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A Comparison of Concentrations of Sodium and Related Nutrients (Potassium, Total Dietary Fiber, Total and Saturated Fat, and Total Sugar) in Private-Label and National Brands of Popular, Sodium-Contributing, Commercially Packaged Foods in the United States

Published:February 04, 2017DOI:https://doi.org/10.1016/j.jand.2016.12.001

      Abstract

      Background

      Private-label brands account for about one in four foods sold in US supermarkets. They provide value to consumers due to their low cost. We know of no US studies comparing the nutrition content of private-label products with corresponding national brand products.

      Objective

      The objective was to compare concentrations of sodium and related nutrients (potassium, total dietary fiber, total and saturated fat, and total sugar) in popular sodium-contributing, commercially packaged foods by brand type (national or private-label brand).

      Design

      During 2010 to 2014, the Nutrient Data Laboratory of the US Department of Agriculture obtained 1,706 samples of private-label and national brand products from up to 12 locations nationwide and chemically analyzed 937 composites for sodium and related nutrients. The samples came from 61 sodium-contributing, commercially packaged food products for which both private-label and national brands were among the top 75% to 80% of brands for US unit sales. In this post hoc comparative analysis, the authors assigned a variable brand type (national or private label) to each composite and determined mean nutrient contents by brand type overall and by food product and type.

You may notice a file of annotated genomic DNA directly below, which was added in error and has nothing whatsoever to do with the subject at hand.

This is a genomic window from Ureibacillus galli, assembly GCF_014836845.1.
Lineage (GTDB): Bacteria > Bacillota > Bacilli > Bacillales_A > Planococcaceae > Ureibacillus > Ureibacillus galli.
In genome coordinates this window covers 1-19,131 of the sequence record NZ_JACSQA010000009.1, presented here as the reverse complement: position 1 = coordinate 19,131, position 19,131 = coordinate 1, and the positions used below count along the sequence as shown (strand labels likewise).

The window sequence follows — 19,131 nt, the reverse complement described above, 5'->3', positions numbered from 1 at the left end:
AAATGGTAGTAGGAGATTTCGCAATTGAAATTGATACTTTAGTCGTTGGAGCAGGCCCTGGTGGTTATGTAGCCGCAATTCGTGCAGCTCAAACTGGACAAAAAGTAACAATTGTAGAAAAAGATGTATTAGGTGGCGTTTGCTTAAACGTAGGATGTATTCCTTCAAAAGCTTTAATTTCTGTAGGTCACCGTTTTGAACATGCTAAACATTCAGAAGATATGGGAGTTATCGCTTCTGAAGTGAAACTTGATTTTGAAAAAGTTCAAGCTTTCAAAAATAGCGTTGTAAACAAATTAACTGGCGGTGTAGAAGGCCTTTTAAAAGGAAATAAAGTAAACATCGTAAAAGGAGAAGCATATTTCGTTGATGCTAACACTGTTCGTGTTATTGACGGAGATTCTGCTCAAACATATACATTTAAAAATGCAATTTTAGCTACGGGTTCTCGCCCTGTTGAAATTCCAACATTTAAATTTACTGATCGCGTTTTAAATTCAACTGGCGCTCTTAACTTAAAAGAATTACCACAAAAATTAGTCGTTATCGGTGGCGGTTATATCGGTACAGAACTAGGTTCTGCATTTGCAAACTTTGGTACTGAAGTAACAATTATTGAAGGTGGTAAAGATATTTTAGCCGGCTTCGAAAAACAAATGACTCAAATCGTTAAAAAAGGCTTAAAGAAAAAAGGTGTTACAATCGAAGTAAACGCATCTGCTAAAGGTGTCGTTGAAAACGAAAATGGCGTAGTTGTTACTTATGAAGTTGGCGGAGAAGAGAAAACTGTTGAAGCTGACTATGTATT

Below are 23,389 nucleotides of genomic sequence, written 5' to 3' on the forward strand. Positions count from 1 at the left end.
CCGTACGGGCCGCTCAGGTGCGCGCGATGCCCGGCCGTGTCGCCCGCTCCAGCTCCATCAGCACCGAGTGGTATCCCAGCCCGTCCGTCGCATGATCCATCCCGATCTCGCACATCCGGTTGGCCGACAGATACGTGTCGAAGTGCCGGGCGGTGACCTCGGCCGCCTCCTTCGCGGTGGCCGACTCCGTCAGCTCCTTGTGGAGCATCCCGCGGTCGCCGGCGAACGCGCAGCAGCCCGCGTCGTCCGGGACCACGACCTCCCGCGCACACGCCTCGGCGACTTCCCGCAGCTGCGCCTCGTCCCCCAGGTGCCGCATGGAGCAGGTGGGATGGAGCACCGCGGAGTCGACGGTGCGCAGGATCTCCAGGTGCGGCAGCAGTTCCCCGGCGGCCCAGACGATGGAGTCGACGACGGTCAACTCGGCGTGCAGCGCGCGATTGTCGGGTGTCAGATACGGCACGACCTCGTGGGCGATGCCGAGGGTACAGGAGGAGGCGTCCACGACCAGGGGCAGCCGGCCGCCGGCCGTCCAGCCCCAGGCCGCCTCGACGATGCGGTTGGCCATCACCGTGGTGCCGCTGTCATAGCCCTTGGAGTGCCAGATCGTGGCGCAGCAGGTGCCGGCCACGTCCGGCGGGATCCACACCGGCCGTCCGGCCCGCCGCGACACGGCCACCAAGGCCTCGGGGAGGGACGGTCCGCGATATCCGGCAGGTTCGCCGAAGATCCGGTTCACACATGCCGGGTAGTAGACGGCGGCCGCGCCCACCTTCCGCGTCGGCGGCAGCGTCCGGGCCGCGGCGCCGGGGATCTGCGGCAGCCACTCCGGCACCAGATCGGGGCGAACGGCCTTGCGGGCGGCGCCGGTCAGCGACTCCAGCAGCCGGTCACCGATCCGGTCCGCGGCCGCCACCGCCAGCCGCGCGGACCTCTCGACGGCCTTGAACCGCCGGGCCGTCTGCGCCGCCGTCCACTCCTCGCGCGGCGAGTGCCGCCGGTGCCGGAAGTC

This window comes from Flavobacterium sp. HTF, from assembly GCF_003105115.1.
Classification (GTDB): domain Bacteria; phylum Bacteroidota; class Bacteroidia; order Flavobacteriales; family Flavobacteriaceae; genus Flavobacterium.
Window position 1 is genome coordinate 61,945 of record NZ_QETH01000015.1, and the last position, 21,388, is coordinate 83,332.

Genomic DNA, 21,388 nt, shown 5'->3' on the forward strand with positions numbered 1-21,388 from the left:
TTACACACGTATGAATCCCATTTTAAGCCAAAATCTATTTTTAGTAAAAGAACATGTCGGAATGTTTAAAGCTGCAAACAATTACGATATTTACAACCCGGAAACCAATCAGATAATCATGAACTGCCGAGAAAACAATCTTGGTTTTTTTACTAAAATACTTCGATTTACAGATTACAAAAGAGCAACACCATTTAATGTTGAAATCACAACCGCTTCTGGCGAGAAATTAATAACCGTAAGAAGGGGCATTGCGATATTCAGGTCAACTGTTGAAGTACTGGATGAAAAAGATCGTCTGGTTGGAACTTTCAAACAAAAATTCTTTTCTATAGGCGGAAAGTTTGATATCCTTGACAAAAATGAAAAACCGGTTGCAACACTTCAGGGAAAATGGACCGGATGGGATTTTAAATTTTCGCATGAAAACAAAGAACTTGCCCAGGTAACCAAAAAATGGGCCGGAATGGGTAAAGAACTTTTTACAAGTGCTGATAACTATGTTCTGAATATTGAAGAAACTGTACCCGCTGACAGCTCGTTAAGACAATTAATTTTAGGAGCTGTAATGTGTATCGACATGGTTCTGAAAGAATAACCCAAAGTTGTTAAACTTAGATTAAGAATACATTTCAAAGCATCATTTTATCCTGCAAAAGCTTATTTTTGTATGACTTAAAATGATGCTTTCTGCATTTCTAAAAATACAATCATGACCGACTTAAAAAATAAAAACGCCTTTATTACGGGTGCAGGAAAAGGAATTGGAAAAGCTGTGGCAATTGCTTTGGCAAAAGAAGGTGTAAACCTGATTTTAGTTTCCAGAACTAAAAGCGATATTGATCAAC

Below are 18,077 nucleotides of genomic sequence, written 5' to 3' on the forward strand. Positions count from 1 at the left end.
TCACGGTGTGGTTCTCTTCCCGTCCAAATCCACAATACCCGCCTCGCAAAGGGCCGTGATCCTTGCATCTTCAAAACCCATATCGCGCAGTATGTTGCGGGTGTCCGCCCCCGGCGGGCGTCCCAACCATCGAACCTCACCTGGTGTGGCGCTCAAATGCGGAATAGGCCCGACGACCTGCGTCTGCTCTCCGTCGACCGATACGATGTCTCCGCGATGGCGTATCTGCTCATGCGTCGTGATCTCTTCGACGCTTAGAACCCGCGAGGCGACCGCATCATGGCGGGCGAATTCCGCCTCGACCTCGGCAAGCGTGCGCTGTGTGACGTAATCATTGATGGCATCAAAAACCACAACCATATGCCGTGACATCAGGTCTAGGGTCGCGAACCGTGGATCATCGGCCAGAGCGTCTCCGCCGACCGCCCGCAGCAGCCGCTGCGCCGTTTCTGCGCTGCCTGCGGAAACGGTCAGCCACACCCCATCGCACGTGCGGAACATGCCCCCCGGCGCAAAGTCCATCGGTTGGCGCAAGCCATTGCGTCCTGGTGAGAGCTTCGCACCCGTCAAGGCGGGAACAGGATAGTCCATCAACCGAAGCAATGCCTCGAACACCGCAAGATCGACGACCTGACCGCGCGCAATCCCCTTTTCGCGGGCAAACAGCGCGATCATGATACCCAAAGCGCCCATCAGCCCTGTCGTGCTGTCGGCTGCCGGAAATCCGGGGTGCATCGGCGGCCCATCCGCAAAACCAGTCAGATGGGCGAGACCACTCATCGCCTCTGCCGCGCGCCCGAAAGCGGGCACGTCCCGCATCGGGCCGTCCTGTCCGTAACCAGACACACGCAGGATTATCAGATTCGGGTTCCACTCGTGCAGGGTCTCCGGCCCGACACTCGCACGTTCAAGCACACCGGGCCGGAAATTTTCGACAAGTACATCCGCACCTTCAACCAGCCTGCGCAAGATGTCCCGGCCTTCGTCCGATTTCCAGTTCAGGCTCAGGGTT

Statistical analyses performed

      The authors tested for significant differences (P<0.05) by brand type using independent sample t tests or Mann-Whitney U tests when appropriate.

      Results

      Overall for all foods sampled, differences between brand types were not statistically significant for any of the nutrients studied. However, differences in both directions exist for a few individual food products and food categories.

      Conclusions

      Concentrations of sodium and related nutrients (potassium, total dietary fiber, total and saturated fat, and total sugar) do not differ systematically between private-label and national brands, suggesting that brand type is not a consideration for nutritional quality of foods in the United States. The study data provide public health officials with baseline nutrient content by brand type to help focus US sodium-reduction efforts.

      Keywords

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      Biography

      J. K. C. Ahuja is a nutritionist, US Department of Agriculture, Agricultural Research Service, Beltsville, MD.

      Biography

      P. R. Pehrsson is a research leader, US Department of Agriculture, Agricultural Research Service, Beltsville, MD.

      Biography

      M. Cogswell is a senior scientist (epidemiologist), Division for Heart Disease and Stroke Prevention, Centers for Disease Control and Prevention, Atlanta, GA.